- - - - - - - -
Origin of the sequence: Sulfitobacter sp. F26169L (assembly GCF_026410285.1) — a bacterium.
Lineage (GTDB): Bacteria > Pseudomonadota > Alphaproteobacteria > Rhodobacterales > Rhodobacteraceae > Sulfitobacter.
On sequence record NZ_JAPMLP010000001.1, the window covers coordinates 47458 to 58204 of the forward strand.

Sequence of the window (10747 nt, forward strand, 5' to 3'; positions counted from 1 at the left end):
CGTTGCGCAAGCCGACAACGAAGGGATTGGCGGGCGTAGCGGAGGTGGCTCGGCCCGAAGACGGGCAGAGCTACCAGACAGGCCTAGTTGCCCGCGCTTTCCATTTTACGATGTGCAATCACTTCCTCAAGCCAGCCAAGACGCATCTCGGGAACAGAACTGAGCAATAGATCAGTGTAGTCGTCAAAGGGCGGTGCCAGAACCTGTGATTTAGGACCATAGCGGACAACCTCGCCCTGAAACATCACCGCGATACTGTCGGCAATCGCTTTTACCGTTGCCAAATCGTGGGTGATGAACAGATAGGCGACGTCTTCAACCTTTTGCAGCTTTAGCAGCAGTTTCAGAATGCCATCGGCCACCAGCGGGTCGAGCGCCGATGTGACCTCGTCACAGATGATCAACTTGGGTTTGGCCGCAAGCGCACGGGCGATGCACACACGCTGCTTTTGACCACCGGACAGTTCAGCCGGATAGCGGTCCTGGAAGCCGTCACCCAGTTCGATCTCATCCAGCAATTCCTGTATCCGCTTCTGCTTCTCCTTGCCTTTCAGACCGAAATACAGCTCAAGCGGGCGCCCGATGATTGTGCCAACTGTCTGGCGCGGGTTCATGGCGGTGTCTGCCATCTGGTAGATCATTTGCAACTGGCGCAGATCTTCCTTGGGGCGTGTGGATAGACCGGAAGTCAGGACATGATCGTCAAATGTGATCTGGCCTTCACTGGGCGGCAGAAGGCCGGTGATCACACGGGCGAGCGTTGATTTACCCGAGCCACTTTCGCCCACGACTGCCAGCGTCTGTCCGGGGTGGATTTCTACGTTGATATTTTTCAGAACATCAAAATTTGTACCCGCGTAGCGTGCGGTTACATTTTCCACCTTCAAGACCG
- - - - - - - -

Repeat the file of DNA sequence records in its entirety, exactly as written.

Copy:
Origin of the sequence: Sulfitobacter sp. F26169L (assembly GCF_026410285.1) — a bacterium.
Lineage (GTDB): Bacteria > Pseudomonadota > Alphaproteobacteria > Rhodobacterales > Rhodobacteraceae > Sulfitobacter.
On sequence record NZ_JAPMLP010000001.1, the window covers coordinates 47458 to 58204 of the forward strand.

Sequence of the window (10747 nt, forward strand, 5' to 3'; positions counted from 1 at the left end):
CGTTGCGCAAGCCGACAACGAAGGGATTGGCGGGCGTAGCGGAGGTGGCTCGGCCCGAAGACGGGCAGAGCTACCAGACAGGCCTAGTTGCCCGCGCTTTCCATTTTACGATGTGCAATCACTTCCTCAAGCCAGCCAAGACGCATCTCGGGAACAGAACTGAGCAATAGATCAGTGTAGTCGTCAAAGGGCGGTGCCAGAACCTGTGATTTAGGACCATAGCGGACAACCTCGCCCTGAAACATCACCGCGATACTGTCGGCAATCGCTTTTACCGTTGCCAAATCGTGGGTGATGAACAGATAGGCGACGTCTTCAACCTTTTGCAGCTTTAGCAGCAGTTTCAGAATGCCATCGGCCACCAGCGGGTCGAGCGCCGATGTGACCTCGTCACAGATGATCAACTTGGGTTTGGCCGCAAGCGCACGGGCGATGCACACACGCTGCTTTTGACCACCGGACAGTTCAGCCGGATAGCGGTCCTGGAAGCCGTCACCCAGTTCGATCTCATCCAGCAATTCCTGTATCCGCTTCTGCTTCTCCTTGCCTTTCAGACCGAAATACAGCTCAAGCGGGCGCCCGATGATTGTGCCAACTGTCTGGCGCGGGTTCATGGCGGTGTCTGCCATCTGGTAGATCATTTGCAACTGGCGCAGATCTTCCTTGGGGCGTGTGGATAGACCGGAAGTCAGGACATGATCGTCAAATGTGATCTGGCCTTCACTGGGCGGCAGAAGGCCGGTGATCACACGGGCGAGCGTTGATTTACCCGAGCCACTTTCGCCCACGACTGCCAGCGTCTGTCCGGGGTGGATTTCTACGTTGATATTTTTCAGAACATCAAAATTTGTACCCGCGTAGCGTGCGGTTACATTTTCCACCTTCAAGACCG